BellSouth Giving Up Contract Because Bid May Have Been Influenced By Leak
Jan. 23, 1988
WASHINGTON (AP) _ BellSouth Corp. said Friday it will give up a government telecommunications contract because of indications that its bid ''may have been influenced by information passed to the company.''
The company said it was taking the step voluntarily as a result of information that it has uncovered in its own internal investigation of bidding for the General Services Administration contract.
The contract was for two big telephone switches, in Atlanta and New Orleans. The GSA awarded contracts for a total of 12 switches worth $55 million. BellSouth would not divulge the value of the contract.
The Senate Governmental Affairs Committee said this week an official of Southern Bell Telephone & Telegraph Co., a BellSouth unit, told the panel company officials dined five times at the company's expense with a GSA employee involved in the procurement.
The company also said it had received a phone call from the GSA official, Sureshar L. Soni, in which he indicated the price Southern Bell would have to beat to win the contract, according to the committee.
GSA said late Thursday it had learned for the first time that Soni's daughter, Neelam Soni, was an entry-level manager of telephone operators for Southern Bell in Atlanta. But BellSouth did not refer to this development in its statement.
BellSouth said it was ''nearing completion of our own internal investigation and have indications that our bid may have been influenced improperly by information passed to the company.
''The manner in which the information was handled in Southern Bell showed a lack of knowledge of GSA rules and in some cases deviations from company policy,'' BellSouth said.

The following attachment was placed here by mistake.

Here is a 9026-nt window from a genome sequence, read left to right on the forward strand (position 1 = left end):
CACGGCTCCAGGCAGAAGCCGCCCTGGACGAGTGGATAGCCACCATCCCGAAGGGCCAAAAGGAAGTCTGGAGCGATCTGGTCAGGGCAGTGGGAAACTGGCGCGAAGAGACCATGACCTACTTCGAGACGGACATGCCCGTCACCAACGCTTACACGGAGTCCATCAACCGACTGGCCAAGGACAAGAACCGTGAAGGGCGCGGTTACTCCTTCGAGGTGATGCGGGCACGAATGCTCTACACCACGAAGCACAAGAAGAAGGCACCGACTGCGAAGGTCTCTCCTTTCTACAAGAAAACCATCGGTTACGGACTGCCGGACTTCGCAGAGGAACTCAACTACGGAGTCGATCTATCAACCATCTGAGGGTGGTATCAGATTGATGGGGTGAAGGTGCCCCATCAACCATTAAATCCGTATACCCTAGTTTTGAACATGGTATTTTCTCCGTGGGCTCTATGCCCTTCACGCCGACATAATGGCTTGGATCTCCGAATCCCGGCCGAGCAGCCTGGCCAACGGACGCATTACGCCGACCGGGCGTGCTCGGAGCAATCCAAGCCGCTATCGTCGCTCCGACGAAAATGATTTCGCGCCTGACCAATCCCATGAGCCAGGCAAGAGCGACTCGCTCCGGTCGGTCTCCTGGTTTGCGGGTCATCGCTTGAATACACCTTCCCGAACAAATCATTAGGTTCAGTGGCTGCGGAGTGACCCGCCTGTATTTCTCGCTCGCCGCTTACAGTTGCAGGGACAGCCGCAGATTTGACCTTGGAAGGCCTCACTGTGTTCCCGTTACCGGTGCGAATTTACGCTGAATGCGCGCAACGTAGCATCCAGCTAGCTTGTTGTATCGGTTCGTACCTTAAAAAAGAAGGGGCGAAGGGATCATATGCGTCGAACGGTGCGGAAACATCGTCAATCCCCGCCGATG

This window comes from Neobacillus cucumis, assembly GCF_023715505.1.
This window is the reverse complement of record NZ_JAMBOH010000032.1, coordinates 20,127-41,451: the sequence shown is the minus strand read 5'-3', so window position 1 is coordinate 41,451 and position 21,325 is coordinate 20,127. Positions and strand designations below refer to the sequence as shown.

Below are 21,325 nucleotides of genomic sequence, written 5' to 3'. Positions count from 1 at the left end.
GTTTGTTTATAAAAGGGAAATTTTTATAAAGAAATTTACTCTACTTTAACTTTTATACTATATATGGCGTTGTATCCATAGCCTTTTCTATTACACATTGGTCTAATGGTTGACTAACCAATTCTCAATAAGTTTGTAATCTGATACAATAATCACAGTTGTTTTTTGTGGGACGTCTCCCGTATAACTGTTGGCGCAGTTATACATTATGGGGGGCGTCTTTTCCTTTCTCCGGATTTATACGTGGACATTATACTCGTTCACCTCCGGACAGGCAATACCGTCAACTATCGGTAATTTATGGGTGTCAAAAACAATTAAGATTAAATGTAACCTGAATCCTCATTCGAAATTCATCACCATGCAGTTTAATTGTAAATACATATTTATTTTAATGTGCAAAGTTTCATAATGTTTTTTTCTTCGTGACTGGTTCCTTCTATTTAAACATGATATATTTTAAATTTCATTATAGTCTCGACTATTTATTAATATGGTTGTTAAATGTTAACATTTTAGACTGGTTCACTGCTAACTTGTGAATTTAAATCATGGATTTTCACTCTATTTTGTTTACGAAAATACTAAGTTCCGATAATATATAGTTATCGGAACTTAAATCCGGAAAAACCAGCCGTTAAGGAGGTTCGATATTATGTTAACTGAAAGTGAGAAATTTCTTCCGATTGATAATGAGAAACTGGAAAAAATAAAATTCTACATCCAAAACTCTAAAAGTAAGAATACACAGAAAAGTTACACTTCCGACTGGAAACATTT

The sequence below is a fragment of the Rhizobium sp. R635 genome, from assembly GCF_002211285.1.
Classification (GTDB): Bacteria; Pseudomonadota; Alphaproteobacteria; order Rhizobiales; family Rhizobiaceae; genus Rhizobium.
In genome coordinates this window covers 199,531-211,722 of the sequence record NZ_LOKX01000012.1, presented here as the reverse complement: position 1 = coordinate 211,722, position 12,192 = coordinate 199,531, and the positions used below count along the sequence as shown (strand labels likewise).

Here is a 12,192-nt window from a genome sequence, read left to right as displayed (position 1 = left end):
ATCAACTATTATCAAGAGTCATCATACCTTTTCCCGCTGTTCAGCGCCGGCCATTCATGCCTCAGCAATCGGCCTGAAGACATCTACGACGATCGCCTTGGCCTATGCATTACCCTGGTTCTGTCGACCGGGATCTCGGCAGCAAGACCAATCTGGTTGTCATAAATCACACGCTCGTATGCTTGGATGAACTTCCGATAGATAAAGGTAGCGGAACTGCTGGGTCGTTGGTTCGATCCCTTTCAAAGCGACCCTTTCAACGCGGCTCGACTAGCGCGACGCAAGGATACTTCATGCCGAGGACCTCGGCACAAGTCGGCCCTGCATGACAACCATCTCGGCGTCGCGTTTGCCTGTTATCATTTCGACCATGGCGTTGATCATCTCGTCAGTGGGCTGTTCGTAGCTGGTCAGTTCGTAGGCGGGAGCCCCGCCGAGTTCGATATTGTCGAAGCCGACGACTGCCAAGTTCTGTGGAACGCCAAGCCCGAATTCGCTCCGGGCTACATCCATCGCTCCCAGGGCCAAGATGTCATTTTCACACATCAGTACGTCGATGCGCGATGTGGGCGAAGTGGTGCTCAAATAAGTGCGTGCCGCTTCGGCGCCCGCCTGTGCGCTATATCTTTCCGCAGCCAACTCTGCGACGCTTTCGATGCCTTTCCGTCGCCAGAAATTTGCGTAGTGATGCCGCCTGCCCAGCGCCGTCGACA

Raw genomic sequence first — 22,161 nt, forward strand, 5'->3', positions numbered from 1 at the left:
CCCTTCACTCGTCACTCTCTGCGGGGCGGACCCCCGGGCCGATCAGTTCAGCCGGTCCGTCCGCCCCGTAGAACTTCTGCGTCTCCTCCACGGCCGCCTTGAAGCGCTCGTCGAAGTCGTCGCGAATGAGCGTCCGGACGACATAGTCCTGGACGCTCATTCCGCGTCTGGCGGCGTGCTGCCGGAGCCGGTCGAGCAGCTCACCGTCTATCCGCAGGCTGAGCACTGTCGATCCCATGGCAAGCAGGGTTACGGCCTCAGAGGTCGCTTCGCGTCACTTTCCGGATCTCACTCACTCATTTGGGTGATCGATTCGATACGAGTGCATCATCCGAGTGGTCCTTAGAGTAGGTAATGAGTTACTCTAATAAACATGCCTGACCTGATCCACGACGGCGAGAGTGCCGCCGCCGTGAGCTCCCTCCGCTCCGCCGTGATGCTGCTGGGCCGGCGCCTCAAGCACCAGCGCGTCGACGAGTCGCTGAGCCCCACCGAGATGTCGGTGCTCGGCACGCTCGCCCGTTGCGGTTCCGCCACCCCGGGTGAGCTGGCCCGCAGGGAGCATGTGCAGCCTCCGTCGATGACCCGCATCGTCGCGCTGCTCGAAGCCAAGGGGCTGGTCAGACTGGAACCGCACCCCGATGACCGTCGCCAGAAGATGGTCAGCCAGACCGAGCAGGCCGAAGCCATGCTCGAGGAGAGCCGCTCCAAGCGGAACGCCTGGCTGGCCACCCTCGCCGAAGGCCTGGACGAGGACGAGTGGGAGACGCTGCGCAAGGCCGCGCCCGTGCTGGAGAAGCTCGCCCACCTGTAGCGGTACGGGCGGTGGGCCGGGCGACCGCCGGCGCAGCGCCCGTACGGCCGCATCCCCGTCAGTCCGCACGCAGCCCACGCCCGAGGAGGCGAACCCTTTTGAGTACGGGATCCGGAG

The company also said ''this was an isolated situation and we will take strong measures to see that a similar circumstance does not occur in the future.''
GSA spokesman Joseph Slye said the GSA's board of contract appeals will decide whether to give BellSouth's contract to AT&T or send it out for bids for a second time. He said AT&T came in second in the bidding, but he did not know how many other bidders, if any, there were.
He said BellSouth's withdrawal ''will not slow down GSA's efforts to determine the full truth'' in its probe of alleged leaks. ''We intend to push forward with all aspects of the discovery process as soon as possible.''
Senate investigators alleged that Soni provided confidential information from American Telephone & Telegraph Co.'s bid to Southern Bell and Bell Atlantic's Chesapeake and Potomac Telephone Co., both of which were competing for contracts with AT&T. GSA last week reassigned Soni from his position as director of network engineering.
The contract award is being investigated by a federal grand jury and the GSA's inspector general, as well as the Senate committee. AT&T has asked GSA to remove any officials involved in the switch contracts from the team working on procurement of a new federal telephone system, contracts for which are valued at as much as $25 billion.
Southern Bell and C&P each won contracts for two of the switches. AT&T won contracts for five switches, and for four of those it was the sole bidder. U S West and Pacific Telesis got the rest of the contracts.
AT&T, which had protested GSA's handling of the procurement, commended BellSouth for its ''prompt'' investigation and its candor. The allegations that confidential information was leaked to bidders emerged during the proceedings that followed AT&T's protest.
AT&T spokesman Herb Linnen said the target of AT&T's interest is ''the GSA and the way it handles bidding on major projects.'' He said the company is concerned that ''things are not ship-shape at the GSA and that in the instance of this contract AT&T's most sensitive bidding information was made available by GSA officials to our competitors.''